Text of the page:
INTRODUCTION: Chronic tension-type headache (CTTH) is a disorder that evolves from episodic tension-type headache, with daily or very frequent episodes of headache lasting minutes to days. It affects 4.1% of the general population in the USA, and is more prevalent in women (up to 65% of cases). METHODS AND OBJECTIVES: We conducted a systematic review and aimed to answer the following clinical questions: What are the effects of drug treatments for chronic tension-type headache? What are the effects of non-drug treatments for chronic tension-type headache?

Author(s): 
Silver, Nicholas
Publication Title: 
BMJ clinical evidence

INTRODUCTION: Chronic tension-type headache (CTTH) is a disorder that evolves from episodic tension-type headache, with daily or very frequent episodes of headache lasting minutes to days. It affects 4.1% of the general population in the USA, and is more prevalent in women (up to 65% of cases). METHODS AND OBJECTIVES: We conducted a systematic review and aimed to answer the following clinical questions: What are the effects of drug treatments for chronic tension-type headache? What are the effects of non-drug treatments for chronic tension-type headache?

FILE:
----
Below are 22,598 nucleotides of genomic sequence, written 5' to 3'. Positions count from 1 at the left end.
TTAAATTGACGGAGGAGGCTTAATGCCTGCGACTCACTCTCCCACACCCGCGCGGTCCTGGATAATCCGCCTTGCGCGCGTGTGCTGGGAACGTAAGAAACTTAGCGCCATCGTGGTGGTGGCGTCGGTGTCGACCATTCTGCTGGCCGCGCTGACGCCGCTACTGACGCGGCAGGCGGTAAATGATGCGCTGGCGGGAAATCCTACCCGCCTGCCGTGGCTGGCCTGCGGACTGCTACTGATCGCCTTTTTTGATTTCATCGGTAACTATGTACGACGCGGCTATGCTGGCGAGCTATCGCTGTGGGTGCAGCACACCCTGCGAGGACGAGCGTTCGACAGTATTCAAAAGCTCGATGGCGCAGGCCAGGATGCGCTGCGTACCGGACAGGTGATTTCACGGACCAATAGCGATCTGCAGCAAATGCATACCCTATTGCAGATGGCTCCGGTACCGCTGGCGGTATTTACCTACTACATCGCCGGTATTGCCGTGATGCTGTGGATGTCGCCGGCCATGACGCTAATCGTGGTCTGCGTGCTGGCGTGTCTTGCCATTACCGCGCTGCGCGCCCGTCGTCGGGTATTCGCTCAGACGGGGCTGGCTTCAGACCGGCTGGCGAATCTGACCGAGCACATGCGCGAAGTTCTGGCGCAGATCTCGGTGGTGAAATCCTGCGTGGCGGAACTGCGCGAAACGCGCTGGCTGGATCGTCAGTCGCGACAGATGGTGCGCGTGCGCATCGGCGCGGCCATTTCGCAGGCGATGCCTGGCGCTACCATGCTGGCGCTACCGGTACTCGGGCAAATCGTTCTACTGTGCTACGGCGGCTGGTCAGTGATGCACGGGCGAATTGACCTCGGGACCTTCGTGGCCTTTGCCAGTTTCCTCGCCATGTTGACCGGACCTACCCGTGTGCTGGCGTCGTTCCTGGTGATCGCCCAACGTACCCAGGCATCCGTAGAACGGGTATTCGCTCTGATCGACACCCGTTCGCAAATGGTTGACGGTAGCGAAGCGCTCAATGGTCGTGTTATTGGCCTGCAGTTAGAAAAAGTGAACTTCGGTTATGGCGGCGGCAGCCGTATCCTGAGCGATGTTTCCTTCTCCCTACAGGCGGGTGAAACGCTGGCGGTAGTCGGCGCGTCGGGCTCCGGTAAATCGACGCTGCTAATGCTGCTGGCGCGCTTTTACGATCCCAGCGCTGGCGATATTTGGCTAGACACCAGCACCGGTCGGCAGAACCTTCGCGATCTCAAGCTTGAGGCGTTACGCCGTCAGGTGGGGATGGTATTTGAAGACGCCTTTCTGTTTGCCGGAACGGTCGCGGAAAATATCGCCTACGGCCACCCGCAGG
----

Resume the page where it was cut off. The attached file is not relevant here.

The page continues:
Author(s): 
Silver, Nicholas
Publication Title: 
BMJ clinical evidence

INTRODUCTION: More than half of pregnant women suffer from nausea and vomiting, which typically begins by the 4th week and disappears by the 16th week of pregnancy. The cause of nausea and vomiting in pregnancy is unknown, but may be due to the rise in human chorionic gonadotrophin concentration. In 1 in 200 women, the condition progresses to hyperemesis gravidarum, which is characterised by prolonged and severe nausea and vomiting, dehydration, and weight loss.

Author(s): 
Festin, Mario
Publication Title: 
The American journal of bioethics: AJOB

The Catholic Church proscribes methods of birth control other than sexual abstinence. Although the U.S. Food and Drug Administration (FDA) recognizes abstinence as an acceptable method of birth control in research studies, some pharmaceutical companies mandate the use of artificial contraceptive techniques to avoid pregnancy as a condition for participation in their studies. These requirements are unacceptable at Catholic health care institutions, leading to conflicts among institutional review boards, clinical investigators, and sponsors.

Author(s): 
Casey, Murray Joseph
O'Brien, Richard
Rendell, Marc
Salzman, Todd